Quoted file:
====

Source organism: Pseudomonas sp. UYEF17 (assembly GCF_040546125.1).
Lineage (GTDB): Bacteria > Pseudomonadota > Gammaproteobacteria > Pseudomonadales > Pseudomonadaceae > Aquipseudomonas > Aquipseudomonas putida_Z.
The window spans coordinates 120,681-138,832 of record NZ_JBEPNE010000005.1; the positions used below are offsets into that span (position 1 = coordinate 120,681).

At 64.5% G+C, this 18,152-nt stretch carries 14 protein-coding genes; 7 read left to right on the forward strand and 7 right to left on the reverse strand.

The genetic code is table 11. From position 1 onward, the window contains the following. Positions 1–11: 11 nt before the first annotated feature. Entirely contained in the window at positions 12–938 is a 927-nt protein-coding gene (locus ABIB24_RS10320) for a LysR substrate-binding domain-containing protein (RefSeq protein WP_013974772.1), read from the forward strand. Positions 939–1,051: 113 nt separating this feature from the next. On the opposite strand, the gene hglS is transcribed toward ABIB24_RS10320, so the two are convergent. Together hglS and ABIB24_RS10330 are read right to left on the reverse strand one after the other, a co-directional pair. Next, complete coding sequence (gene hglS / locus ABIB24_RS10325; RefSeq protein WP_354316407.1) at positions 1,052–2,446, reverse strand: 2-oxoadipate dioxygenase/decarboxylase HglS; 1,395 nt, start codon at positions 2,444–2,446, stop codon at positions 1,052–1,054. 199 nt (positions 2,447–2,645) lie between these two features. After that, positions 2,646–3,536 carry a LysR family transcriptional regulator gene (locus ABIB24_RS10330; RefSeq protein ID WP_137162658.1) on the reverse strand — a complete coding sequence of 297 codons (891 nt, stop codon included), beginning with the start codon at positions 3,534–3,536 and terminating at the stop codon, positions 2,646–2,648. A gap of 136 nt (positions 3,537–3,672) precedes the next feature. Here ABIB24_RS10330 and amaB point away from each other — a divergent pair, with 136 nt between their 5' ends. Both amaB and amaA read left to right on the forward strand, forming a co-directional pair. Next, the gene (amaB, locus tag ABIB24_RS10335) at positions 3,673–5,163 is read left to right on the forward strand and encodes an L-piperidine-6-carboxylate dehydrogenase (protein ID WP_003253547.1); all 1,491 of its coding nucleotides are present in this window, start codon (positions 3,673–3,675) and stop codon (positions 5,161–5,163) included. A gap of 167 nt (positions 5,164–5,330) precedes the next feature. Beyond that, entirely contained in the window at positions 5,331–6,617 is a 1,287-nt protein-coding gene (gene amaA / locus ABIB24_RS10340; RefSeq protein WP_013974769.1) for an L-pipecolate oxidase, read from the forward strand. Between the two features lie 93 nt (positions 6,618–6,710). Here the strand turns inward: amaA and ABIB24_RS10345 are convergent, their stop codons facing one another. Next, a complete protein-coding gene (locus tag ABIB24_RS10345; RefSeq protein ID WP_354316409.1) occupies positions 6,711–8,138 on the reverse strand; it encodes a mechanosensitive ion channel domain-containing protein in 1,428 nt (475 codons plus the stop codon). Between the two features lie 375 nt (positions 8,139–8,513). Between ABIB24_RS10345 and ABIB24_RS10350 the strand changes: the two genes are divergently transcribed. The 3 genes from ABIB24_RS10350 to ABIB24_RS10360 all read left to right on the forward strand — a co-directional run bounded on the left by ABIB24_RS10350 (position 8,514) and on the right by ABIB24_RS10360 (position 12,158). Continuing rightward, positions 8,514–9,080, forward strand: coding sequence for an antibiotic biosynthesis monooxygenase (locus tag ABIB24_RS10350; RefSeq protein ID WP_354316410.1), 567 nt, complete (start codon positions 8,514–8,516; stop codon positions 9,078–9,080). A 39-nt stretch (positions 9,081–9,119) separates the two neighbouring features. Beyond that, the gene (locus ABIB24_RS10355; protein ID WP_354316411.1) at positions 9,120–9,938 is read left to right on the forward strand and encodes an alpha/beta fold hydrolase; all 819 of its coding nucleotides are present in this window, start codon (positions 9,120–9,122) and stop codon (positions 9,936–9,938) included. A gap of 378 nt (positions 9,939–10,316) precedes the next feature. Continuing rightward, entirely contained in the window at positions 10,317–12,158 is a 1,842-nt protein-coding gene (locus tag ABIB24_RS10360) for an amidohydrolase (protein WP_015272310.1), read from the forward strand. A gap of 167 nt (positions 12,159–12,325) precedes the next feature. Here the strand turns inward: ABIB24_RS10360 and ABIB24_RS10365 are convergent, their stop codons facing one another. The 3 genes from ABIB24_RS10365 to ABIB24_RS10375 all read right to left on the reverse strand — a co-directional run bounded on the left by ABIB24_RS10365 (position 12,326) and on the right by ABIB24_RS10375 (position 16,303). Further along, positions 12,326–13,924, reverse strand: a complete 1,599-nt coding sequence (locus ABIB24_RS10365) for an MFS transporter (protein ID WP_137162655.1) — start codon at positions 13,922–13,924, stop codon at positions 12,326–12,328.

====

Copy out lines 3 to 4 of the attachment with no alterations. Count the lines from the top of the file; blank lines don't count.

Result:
The window spans coordinates 120,681-138,832 of record NZ_JBEPNE010000005.1; the positions used below are offsets into that span (position 1 = coordinate 120,681).

At 64.5% G+C, this 18,152-nt stretch carries 14 protein-coding genes; 7 read left to right on the forward strand and 7 right to left on the reverse strand.